2. “According to Prof. Bergman, the main reason we are not on track is that we all have difficulties in translating good thoughts and intentions into systematic behavior and habits, and because we are expecting someone else to do their bit.”

    There might also be fundamental issues of energy, transport, products and food systems being inherently unsustainable while being highly profitable. This is by design. If you want new design, you will have to push engineers into this work with a huge shove.

    #TransitionEngineering

  3. Bergmen is on point. STR is called participatory action research in the US. Our center has been doing this since it’s inception in 1989 – University of Wisconsin – Center for Integrated Agricultural Systems.

    • I agree that there are many important parallels between the well-established field of (social or participatory) action research and STR. With STR, we include substantive research areas into a methods and methodological approach, i.e. we combine elements from action research with a focus on geopolitical and economic “transitions” – research on how to adapt sustainably. In other words, STR is a research approach that combines research methods and methodological considerations with substantive and normative elements. I would agree that much of the excellent research from your center would fit the STR focus.

  4. A sustainable future will not be possible without recollecting the Carbon dioxide
    from the air and out of the oceans, with enhancing the fertility of the soils and
    avoiding further emission of CO2 from fossil sources. This can be done without
    destroying tropical rain forest by re-greening one quarter of the world’s arid
    regions (36 million km²) or restoring part of the degraded soils, which are more than 20
    million km². For re-greening the arid regions we have to produce huge quantities
    of fresh water, which is possible with waste heat from solar powered stations near
    the oceans. Feasibility of such power stations and desalination units is shown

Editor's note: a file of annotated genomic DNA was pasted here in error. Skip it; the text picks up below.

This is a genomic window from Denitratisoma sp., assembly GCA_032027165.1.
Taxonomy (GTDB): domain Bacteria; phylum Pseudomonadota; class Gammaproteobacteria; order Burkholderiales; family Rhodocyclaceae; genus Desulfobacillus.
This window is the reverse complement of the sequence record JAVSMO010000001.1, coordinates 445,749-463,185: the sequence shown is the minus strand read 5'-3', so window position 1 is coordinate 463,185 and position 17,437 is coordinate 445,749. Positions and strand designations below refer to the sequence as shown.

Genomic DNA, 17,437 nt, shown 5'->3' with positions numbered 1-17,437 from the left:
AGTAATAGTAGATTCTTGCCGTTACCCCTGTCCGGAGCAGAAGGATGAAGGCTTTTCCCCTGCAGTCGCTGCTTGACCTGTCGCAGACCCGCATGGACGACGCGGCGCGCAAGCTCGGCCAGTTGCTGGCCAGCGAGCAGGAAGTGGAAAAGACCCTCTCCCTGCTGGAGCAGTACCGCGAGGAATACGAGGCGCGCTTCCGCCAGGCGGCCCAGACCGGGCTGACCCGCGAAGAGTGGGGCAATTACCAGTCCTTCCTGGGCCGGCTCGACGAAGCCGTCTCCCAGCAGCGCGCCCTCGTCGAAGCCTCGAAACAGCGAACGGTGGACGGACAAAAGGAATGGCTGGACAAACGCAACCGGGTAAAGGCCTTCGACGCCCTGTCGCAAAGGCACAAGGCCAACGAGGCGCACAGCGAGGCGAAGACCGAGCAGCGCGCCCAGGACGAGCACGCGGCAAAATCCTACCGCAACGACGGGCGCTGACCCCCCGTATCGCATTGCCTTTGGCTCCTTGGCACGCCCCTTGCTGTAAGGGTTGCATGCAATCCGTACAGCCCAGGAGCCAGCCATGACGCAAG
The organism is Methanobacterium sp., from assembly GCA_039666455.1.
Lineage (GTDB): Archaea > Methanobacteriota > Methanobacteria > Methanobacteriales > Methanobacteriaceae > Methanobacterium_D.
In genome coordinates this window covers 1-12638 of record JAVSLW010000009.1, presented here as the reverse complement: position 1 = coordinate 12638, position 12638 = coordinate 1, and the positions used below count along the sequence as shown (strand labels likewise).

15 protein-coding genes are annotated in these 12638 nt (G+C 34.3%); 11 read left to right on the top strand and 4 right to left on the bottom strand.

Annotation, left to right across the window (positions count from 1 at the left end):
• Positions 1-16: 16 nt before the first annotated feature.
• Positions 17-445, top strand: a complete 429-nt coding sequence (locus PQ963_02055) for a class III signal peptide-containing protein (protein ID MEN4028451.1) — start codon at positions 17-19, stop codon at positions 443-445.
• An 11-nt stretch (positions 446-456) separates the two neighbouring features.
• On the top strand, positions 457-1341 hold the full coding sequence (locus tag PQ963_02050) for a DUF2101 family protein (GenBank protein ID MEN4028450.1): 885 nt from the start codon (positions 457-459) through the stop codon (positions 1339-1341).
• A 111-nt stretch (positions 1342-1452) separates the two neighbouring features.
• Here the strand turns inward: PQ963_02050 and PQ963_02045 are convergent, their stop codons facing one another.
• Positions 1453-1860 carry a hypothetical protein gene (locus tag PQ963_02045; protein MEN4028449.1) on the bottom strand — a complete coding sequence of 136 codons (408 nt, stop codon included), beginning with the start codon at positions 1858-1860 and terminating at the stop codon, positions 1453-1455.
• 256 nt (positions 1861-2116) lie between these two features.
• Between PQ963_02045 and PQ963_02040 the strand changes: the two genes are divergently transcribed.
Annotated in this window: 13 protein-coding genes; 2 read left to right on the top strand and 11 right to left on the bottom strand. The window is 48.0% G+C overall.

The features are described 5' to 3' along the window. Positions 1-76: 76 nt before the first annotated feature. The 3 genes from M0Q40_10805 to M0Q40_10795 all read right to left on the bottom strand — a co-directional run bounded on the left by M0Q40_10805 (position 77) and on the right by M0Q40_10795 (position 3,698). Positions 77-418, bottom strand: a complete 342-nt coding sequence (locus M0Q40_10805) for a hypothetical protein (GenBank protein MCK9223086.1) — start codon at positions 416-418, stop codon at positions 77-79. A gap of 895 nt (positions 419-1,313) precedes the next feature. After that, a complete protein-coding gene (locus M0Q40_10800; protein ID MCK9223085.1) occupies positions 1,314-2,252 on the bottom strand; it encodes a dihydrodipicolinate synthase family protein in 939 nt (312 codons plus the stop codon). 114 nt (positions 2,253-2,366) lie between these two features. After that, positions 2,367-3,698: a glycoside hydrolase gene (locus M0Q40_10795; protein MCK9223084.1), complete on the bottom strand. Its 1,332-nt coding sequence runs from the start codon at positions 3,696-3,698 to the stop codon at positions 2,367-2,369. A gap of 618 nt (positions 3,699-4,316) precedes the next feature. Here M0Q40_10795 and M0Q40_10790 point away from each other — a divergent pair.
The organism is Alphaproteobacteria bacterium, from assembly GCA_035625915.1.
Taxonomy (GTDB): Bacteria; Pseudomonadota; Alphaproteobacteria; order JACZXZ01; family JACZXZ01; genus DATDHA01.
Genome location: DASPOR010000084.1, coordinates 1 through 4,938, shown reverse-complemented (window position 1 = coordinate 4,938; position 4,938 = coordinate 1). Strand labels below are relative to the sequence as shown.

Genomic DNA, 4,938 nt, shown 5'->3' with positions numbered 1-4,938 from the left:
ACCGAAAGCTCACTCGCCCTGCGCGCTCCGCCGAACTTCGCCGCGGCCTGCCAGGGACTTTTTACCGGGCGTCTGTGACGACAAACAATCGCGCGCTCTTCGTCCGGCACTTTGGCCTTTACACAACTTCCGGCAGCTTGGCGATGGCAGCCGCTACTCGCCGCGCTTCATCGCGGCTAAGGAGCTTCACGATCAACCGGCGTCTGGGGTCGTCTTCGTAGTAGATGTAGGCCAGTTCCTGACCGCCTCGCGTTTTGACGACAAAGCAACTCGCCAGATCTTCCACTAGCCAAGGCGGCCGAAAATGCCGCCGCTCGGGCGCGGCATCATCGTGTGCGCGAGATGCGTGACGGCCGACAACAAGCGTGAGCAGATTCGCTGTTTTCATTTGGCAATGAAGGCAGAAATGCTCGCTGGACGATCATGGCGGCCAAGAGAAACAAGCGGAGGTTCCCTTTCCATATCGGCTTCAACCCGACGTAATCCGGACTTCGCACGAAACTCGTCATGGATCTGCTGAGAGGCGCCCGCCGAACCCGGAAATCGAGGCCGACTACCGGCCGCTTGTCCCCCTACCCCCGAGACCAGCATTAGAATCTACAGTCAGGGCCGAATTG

since decades, but we use our money to subsidize fossil energy instead of
    facilitate new and sustainable energy sources. The European Central Bank was able
    to perform 800 billion Euro from nothing to rescue the bank system. Only a very
    small part of this would be needed to start financing solar power and desalination
    stations in the Sahara. Power lines to Europe are already installed and transfer
    now electricity to Morocco. They could transfer it in the opposite direction. We
    have lost at least 10 years since the first publication of this concept. We could
    have closed all coal fired power stations in Europe today. All cars, trucks, ships and
    aeroplanes could use bio-fuels grown in deserts instead of fossil oil, while the
    plants which produce this oil bind four times as much CO2 in it’s biomass. This
    biomass can be transformed to biochar, which enhances the quality of the soils to
    produce food for half a billion people in the nowadays desert regions. But nobody
    wants to hear this, if he can not get multi-billionaire by a new concept.
    What is a livable world worth for us? Can we live from money alone?
    Certainly not, but in our society only money is the only measure.
    If we can not change this, we will destroy the remaining fertile soil, enhance CO2-level to 600 ppm and our children and grandchildren can not live in the hell we produce ourself.

    Whoever is interested in details, may look in this publication:
    https://thet.uni-paderborn.de/fileadmin/thet/Publikationen/Veroeffentlichungen/Rettung_des_Weltklimas_durch_Oelpflanzenanbau_in_der_Wueste_091001.pdf